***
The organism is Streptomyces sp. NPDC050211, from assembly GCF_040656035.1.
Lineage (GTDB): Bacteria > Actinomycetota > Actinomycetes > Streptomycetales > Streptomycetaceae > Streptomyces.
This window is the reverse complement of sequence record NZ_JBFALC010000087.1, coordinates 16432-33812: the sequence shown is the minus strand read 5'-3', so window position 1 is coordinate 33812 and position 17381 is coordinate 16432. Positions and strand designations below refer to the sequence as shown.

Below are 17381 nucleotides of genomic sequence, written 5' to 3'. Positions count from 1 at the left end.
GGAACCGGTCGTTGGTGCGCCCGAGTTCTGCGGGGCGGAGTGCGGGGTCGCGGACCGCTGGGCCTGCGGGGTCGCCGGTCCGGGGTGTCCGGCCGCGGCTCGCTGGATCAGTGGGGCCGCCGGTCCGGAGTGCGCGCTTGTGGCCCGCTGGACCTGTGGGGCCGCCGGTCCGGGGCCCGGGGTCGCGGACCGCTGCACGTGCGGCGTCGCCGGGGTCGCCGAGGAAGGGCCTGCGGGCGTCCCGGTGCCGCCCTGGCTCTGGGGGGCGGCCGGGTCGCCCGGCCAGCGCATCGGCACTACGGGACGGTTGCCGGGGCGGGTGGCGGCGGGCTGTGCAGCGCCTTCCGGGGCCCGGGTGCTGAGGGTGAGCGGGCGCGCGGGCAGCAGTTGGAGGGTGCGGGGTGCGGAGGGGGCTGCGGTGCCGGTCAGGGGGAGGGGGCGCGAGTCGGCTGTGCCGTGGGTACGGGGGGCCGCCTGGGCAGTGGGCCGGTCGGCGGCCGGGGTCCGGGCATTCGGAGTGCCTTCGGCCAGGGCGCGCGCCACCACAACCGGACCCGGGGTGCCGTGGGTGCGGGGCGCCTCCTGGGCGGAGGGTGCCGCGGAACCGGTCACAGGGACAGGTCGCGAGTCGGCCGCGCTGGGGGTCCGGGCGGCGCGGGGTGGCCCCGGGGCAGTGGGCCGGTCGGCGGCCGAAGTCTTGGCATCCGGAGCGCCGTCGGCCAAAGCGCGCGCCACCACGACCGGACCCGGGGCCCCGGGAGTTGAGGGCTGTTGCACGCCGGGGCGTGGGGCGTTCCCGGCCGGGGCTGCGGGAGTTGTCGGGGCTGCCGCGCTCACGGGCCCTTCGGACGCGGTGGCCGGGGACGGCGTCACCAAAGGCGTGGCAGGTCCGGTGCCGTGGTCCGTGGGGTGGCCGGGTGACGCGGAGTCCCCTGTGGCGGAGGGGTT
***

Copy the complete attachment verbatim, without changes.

The organism is Streptomyces sp. NPDC050211, from assembly GCF_040656035.1.
Lineage (GTDB): Bacteria > Actinomycetota > Actinomycetes > Streptomycetales > Streptomycetaceae > Streptomyces.
This window is the reverse complement of sequence record NZ_JBFALC010000087.1, coordinates 16432-33812: the sequence shown is the minus strand read 5'-3', so window position 1 is coordinate 33812 and position 17381 is coordinate 16432. Positions and strand designations below refer to the sequence as shown.

Below are 17381 nucleotides of genomic sequence, written 5' to 3'. Positions count from 1 at the left end.
GGAACCGGTCGTTGGTGCGCCCGAGTTCTGCGGGGCGGAGTGCGGGGTCGCGGACCGCTGGGCCTGCGGGGTCGCCGGTCCGGGGTGTCCGGCCGCGGCTCGCTGGATCAGTGGGGCCGCCGGTCCGGAGTGCGCGCTTGTGGCCCGCTGGACCTGTGGGGCCGCCGGTCCGGGGCCCGGGGTCGCGGACCGCTGCACGTGCGGCGTCGCCGGGGTCGCCGAGGAAGGGCCTGCGGGCGTCCCGGTGCCGCCCTGGCTCTGGGGGGCGGCCGGGTCGCCCGGCCAGCGCATCGGCACTACGGGACGGTTGCCGGGGCGGGTGGCGGCGGGCTGTGCAGCGCCTTCCGGGGCCCGGGTGCTGAGGGTGAGCGGGCGCGCGGGCAGCAGTTGGAGGGTGCGGGGTGCGGAGGGGGCTGCGGTGCCGGTCAGGGGGAGGGGGCGCGAGTCGGCTGTGCCGTGGGTACGGGGGGCCGCCTGGGCAGTGGGCCGGTCGGCGGCCGGGGTCCGGGCATTCGGAGTGCCTTCGGCCAGGGCGCGCGCCACCACAACCGGACCCGGGGTGCCGTGGGTGCGGGGCGCCTCCTGGGCGGAGGGTGCCGCGGAACCGGTCACAGGGACAGGTCGCGAGTCGGCCGCGCTGGGGGTCCGGGCGGCGCGGGGTGGCCCCGGGGCAGTGGGCCGGTCGGCGGCCGAAGTCTTGGCATCCGGAGCGCCGTCGGCCAAAGCGCGCGCCACCACGACCGGACCCGGGGCCCCGGGAGTTGAGGGCTGTTGCACGCCGGGGCGTGGGGCGTTCCCGGCCGGGGCTGCGGGAGTTGTCGGGGCTGCCGCGCTCACGGGCCCTTCGGACGCGGTGGCCGGGGACGGCGTCACCAAAGGCGTGGCAGGTCCGGTGCCGTGGTCCGTGGGGTGGCCGGGTGACGCGGAGTCCCCTGTGGCGGAGGGGTT